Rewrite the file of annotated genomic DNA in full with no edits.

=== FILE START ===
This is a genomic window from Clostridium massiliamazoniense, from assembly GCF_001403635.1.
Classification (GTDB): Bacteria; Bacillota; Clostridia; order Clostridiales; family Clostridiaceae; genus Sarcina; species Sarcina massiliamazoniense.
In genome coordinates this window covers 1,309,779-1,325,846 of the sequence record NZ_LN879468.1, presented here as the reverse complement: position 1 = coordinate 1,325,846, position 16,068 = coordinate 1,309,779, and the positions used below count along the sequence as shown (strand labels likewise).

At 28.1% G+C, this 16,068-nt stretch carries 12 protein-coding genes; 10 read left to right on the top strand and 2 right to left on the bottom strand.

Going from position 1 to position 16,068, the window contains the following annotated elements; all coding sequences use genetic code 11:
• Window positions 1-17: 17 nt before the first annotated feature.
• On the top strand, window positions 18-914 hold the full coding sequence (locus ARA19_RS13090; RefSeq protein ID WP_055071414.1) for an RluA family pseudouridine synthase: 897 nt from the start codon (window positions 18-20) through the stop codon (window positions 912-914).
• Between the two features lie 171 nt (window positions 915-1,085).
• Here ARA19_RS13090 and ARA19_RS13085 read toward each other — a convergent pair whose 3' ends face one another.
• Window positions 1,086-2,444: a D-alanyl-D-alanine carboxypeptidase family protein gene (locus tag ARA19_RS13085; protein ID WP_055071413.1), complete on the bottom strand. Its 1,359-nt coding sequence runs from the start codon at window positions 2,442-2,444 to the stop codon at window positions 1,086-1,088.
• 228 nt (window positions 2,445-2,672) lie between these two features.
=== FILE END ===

This is a genomic window from Clostridium massiliamazoniense, from assembly GCF_001403635.1.
Classification (GTDB): Bacteria; Bacillota; Clostridia; order Clostridiales; family Clostridiaceae; genus Sarcina; species Sarcina massiliamazoniense.
In genome coordinates this window covers 1,309,779-1,325,846 of the sequence record NZ_LN879468.1, presented here as the reverse complement: position 1 = coordinate 1,325,846, position 16,068 = coordinate 1,309,779, and the positions used below count along the sequence as shown (strand labels likewise).

At 28.1% G+C, this 16,068-nt stretch carries 12 protein-coding genes; 10 read left to right on the top strand and 2 right to left on the bottom strand.

Going from position 1 to position 16,068, the window contains the following annotated elements; all coding sequences use genetic code 11:
• Window positions 1-17: 17 nt before the first annotated feature.
• On the top strand, window positions 18-914 hold the full coding sequence (locus ARA19_RS13090; RefSeq protein ID WP_055071414.1) for an RluA family pseudouridine synthase: 897 nt from the start codon (window positions 18-20) through the stop codon (window positions 912-914).
• Between the two features lie 171 nt (window positions 915-1,085).
• Here ARA19_RS13090 and ARA19_RS13085 read toward each other — a convergent pair whose 3' ends face one another.
• Window positions 1,086-2,444: a D-alanyl-D-alanine carboxypeptidase family protein gene (locus tag ARA19_RS13085; protein ID WP_055071413.1), complete on the bottom strand. Its 1,359-nt coding sequence runs from the start codon at window positions 2,442-2,444 to the stop codon at window positions 1,086-1,088.
• 228 nt (window positions 2,445-2,672) lie between these two features.